Saturday, February 7, 2015

Hey There, Astoria

You know those times when you're a kid and you say to yourself, "When I'm older, I'm going to have sleepovers with my friends and eat ice cream ALL THE TIME!" Except you get older and then you never do, and that's kind of sad.

Two of my friends brought that up in the last few months, and in that time we've reversed the clock. Maybe it's because I was an only child growing up, but even to this day when I have to leave my friends at the end of a dinner or a night out, I always feel like I've left part of myself with them. I get into a cab with a sigh and watch the lights flicker past on the dark skyline. It's like there will never be enough hangouts, never be enough time spent with the people I hold most dear.

Once in a while, though, we'll do a sleepover. And you know what? At 12 or 26, sleepovers are still the best. You get to hang out with your friends til you're too tired to go home, and then guess what? You don't have to go home! And you don't have to ride the subway with gross morning breath in yesterday's clothes, wondering if anyone sees the hangover that by this point has tattooed itself on your forehead.

J and I hadn't seen each other in a year and a half, though we live mere boroughs away and have known each other since we were 14 years old. I went to see her at a concert last week, and we agreed to make a night of catching up this weekend. Her new place is out in Astoria, though she was kind enough to pick me up in her car. I packed a bag for an evening away as I would have when I was a kid--pajamas, toothbrush, a clean shirt for the next day--and jumped into her car with a more grown up addition to my luggage, a bottle of champagne. Because if you can't celebrate a hangout with your girlfriends, what can you celebrate?

The times I have been to Astoria, I very much enjoyed how it's international and vibrant in a quiet way. There's almost no hustle and bustle, and there are people from all walks of life--young and old, families and singles. It's just far enough away for J, who says the neighborhood's small-town feel is perfect for "people who don't want to fuck with the big city," like herself.

Dinner took us to Agnanti, a Greek restaurant on Ditmars Boulevard. Decorated with famous screen couples from 1960s Greek cinema, the restaurant had long wooden tables and a real furnace burning off in the corner. Save for the Amtrak trains running above us on the bridge, I felt like I was far from the city, in a small town restaurant nestled away from honking horns and flashing lights. We ate bread dipped in olive oil and pepper, creamy tzatziki thick with cucumbers, deliciously charred grilled vegetables, mussels in white wine sauce and beef stew. I had a glass of retsina, a Greek white wine, which J informed me would taste like pine needles. I raised my eyebrows but decided to try it anyway. It was delicious, kind of like a chardonnay that, yes, tasted of pine needles but also smelled of olive oil (I learned that retsinas get part of their flavor from tree resins, so much of that makes sense).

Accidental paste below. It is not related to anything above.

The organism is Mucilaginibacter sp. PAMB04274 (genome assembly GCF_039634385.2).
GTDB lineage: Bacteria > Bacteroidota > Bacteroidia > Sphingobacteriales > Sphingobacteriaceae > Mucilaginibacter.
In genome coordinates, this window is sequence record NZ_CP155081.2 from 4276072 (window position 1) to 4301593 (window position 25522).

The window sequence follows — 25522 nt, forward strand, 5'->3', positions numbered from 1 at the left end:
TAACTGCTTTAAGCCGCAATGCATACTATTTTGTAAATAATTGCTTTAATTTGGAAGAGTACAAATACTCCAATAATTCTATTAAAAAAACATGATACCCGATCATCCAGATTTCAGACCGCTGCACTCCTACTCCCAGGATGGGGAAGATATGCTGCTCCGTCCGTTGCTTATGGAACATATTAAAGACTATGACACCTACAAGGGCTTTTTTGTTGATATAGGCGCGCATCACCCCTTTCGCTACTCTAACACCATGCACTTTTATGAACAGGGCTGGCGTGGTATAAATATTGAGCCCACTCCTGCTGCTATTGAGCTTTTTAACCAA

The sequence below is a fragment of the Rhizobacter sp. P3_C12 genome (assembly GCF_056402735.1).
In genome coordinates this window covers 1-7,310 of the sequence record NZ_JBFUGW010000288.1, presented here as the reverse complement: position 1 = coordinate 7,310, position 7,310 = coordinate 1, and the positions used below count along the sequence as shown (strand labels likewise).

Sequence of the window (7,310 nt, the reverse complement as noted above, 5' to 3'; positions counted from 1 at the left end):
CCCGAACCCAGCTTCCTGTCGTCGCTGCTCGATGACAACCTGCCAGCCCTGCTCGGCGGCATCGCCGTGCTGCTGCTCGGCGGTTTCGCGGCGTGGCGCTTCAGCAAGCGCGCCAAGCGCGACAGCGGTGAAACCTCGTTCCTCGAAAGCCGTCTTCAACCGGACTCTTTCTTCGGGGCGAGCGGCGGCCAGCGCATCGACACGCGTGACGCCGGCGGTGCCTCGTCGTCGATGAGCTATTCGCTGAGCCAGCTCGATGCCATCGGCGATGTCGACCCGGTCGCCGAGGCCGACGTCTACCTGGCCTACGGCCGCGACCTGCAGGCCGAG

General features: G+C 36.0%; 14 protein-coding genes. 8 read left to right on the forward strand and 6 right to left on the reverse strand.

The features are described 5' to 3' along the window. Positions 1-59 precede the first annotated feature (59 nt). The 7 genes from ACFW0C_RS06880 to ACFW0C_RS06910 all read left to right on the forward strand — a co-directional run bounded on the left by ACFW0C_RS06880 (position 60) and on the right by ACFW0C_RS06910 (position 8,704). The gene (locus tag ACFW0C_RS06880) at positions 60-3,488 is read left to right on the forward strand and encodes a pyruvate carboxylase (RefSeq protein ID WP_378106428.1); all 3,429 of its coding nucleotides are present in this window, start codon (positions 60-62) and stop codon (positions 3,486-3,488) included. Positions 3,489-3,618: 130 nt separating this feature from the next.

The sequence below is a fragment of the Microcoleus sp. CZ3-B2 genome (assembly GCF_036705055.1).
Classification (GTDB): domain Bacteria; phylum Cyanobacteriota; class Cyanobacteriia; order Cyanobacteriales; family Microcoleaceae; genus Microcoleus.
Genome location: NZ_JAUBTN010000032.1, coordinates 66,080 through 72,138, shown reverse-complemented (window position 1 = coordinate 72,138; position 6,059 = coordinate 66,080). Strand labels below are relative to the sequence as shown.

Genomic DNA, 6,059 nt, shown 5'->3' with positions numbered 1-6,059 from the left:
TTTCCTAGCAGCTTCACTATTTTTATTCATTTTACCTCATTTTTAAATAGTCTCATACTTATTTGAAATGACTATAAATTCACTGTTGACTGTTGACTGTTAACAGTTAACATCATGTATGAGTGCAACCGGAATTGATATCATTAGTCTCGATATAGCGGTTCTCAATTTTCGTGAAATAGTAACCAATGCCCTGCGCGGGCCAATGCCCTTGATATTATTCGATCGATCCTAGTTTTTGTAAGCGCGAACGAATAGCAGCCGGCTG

After a dessert of Greek yogurt with berries and another neither of us could define (it was complimentary!), we took back to J's abode for champagne. We talked and talked about our families, about men and boys bad and good, about beauty standards and relationships. I have always believed that one of the best feelings is being able to sit and talk with your friends you haven't seen in a while and it's like no time has passed. J is as much of a positive force as she always has been, magnetic and passionate about the world around her. She is curious about my life and I about hers. We have seen each other grow and appreciate the journeys we have taken. J's cat Penny nestles next to our champagne bottle as if protecting it from intruders. Luckily, soon there is no more champagne to protect and we fall asleep.

In the morning, we take a quick gander in the snow through Astoria Park, a massive (by New York standards) stretch of open land leading to the East River. Bridges glide over the top of the park and through the snow you can see the Manhattan skyline. I personally can't wait to see Astoria Park in the spring and summer, when it's doubtlessly bright green and perfect for a day by (but definitely not in) the water.

Tiptoeing our way around the icy sidewalks, we eventually make our way to New York City Bagel and Coffee House, right near the Astoria-Ditmars Stop on the N train. I'm stunned by the sheer array of bagel and cream cheese flavors, the latter of which you're allowed to try as if they were ice cream flavors. I'm happily shocked upon hearing this. "I can TRY them????" I say in disbelief, eyeing first the wasabi cream cheese but ultimately settling on the bacon scallion for my multi-grain, whole wheat bagel. It's delicious, but I cannot finish it and give the rest to J.

Walking back to her house, she points out a pet store. "This is where I like to go to pet other people's animals," she laughs. We go inside and pay a visit to a spunky Boston terrier in the window and a fluffy, brown tabby perched high above the shelves of dog food. I never really understood dog sweaters but this place is full of them, along with yardsticks of duck jerky for dogs. To each his own. As we tiptoe over the ice yet again, J mourns the lack of Mexican food in her neighborhood, prompting her to read to me from her phone the hilarious essay by Darin Ross, "Dear Guy Who Just Made My Burrito," from Medium (which I encourage you all to read if you haven't already!). We laugh loud laughs while I try not to fall on my face in the snow. At one point I laugh so hard I almost spit out my tea.

As J drives me over the Triboro Bridge, I already feel that same part of me getting left behind. What's nice though is that, no matter how much time passes, I know now I can always get it back.